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Tokyo City Atlas: A Bilingual Guide (3rd Ed.) Paperback – December 10, 2004

4.5 out of 5 stars 88 customer reviews

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Editorial Reviews

Review

..."the handiest of all Tokyo atlas guides. Some help is necessary as one explores this vast, fascinating, confusing city, and this new edition offers the best assistance."

About the Author

Founded in 1963 by Kodansha Ltd., Kodansha International Ltd. is the leading publisher of high-quality English language books on Japan.
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Product Details

  • Paperback: 124 pages
  • Publisher: Kodansha USA; 3 edition (December 10, 2004)
  • Language: English
  • ISBN-10: 4770025033
  • ISBN-13: 978-4770025036
  • Product Dimensions: 8.3 x 0.4 x 5.8 inches
  • Shipping Weight: 7.2 ounces
  • Average Customer Review: 4.5 out of 5 stars  See all reviews (88 customer reviews)
  • Amazon Best Sellers Rank: #890,103 in Books (See Top 100 in Books)

Customer Reviews

Top Customer Reviews

Format: Paperback Verified Purchase
It's hard to top what others have said, since my thoughts are praised exactly. This book is indespensable for your journeys around Tokyo. It features larger maps for the more popular areas like Shinjuku, Tokyo, Akihabara, Ikebukuro, etc. and smaller maps for the surrounding "ku". I have looked around, and it seems this is the only book that is detailed, up to date, and best of all, *Bilingual*! This alone could be the most important key element while navigated through complicated Kanji names. I'll explain why this is neccesary.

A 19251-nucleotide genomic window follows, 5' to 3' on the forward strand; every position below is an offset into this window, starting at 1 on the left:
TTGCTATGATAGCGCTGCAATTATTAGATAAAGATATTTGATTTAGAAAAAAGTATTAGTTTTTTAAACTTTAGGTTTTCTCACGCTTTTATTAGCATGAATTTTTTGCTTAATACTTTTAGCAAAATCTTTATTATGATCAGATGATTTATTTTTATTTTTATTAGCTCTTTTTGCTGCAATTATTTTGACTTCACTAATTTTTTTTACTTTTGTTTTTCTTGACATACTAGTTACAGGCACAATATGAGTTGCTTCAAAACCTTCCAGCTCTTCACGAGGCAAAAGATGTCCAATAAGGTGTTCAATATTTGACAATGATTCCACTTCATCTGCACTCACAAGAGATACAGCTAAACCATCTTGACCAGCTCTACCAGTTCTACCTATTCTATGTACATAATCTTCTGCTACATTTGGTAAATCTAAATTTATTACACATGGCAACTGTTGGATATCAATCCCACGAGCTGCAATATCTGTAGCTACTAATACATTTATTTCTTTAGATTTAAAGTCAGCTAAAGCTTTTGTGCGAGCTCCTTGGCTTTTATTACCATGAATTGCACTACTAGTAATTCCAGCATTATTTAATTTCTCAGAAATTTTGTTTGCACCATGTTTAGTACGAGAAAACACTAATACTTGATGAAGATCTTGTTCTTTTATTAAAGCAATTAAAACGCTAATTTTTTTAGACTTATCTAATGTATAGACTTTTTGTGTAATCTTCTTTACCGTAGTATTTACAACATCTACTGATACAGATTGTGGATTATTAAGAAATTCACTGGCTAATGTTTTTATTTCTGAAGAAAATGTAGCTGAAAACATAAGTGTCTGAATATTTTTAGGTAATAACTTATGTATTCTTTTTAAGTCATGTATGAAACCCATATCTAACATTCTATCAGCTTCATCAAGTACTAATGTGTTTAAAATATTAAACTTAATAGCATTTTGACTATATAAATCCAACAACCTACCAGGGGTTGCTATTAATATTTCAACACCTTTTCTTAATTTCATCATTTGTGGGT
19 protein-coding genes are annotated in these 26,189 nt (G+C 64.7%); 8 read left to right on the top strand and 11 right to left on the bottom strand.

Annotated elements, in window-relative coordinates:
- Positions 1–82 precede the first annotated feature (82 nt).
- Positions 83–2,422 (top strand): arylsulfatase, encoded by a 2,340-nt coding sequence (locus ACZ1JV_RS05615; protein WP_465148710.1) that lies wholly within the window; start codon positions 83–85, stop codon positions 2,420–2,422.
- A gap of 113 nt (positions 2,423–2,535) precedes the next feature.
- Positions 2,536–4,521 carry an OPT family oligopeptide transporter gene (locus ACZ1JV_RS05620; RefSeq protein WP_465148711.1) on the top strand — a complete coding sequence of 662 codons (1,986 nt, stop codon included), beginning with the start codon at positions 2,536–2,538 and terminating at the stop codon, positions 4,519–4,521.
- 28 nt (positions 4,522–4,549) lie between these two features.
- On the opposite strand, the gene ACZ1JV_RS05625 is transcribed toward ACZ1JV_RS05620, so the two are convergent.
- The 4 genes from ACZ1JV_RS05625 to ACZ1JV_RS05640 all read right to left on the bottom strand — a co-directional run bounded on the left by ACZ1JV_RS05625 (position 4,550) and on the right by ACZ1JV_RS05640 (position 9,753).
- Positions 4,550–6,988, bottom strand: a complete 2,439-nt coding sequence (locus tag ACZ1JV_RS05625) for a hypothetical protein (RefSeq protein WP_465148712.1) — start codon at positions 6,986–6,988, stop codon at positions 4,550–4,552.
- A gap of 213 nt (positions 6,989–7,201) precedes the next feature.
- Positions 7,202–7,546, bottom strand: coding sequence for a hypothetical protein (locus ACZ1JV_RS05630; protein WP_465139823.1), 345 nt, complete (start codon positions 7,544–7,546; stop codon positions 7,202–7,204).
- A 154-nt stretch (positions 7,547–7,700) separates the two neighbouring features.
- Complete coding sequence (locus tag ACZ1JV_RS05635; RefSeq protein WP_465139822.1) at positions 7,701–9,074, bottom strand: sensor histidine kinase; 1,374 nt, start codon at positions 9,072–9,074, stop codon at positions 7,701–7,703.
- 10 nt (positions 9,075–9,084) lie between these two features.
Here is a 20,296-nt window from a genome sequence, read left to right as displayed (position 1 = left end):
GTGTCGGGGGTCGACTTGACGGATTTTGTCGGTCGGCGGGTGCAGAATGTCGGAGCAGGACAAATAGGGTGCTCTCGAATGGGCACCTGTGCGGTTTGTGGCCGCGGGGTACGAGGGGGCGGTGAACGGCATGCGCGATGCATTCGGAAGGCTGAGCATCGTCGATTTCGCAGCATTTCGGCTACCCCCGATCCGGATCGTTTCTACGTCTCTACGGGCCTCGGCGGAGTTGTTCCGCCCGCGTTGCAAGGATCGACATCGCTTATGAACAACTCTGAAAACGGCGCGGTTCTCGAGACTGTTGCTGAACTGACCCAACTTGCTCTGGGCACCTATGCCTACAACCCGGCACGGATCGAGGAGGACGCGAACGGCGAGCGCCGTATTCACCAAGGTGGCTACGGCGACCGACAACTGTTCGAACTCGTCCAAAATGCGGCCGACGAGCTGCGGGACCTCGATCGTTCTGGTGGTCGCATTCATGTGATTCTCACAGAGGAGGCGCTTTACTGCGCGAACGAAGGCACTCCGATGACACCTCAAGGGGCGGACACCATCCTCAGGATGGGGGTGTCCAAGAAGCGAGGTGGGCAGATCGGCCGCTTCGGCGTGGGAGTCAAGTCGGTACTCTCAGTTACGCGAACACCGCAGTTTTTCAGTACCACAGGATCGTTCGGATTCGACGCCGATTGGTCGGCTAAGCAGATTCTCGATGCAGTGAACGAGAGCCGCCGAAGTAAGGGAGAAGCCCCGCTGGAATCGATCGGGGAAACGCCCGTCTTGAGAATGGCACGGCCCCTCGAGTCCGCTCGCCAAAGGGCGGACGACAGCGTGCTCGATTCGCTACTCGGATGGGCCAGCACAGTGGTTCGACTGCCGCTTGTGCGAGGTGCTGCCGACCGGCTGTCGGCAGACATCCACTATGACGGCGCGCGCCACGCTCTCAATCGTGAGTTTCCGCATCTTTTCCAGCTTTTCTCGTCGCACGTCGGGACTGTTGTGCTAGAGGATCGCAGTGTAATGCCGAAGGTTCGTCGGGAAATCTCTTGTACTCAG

I am in Tokyo now in a small area called "Kameari", where the large, detailed maps at the tarin and bus stops dont have the names in English. Although major stops and final destinations are in English, if you're travelling to anything other than the last stop, you're going to have a huge problem buying tickets unless you have a photograhpic memory or can actually read Kanji! This book is a godsend; not everyone understands English if you need help! If all else fails, just point!

My only minor gripe is that on only a few of the stations, it mentions certain exits (like South Exit and West Exit, but failing to mention "North Exit"), and certain department stores. There is an "Ito-Yokado" Department store in both Aoto, Kameari, and Ayase, but the map only lists the nearest Department Store as in Ayase! This is minor, but a little troubling at times, especially in the HUGE stations.

Finally, even the Japanese need to look at the map of where they want to go sometimes. Again I mention the "only in Kanji" maps at the Station. This book has detailed information on where the train and subway routes are. Using this book, I was able to find a solid route back to my apartment before the Station Attendants could!
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Format: Paperback
I've just returned from 2 & 1/2 weeks in Japan (Tokyo, Kyoto and Osaka) ..and while Kyoto was a pleasure to navigate using only local tourist maps (such as the ones available at most hotels, or the Japan TIC offices).. Tokyo is another story. The JR and subway systems are a piece of cake, even for those who do not read or speak Japanese (as long as you ask a station attendant for the english map), but once you get up (or down) to street level.. that's where this little beauty really shines.. and without it, well, good luck!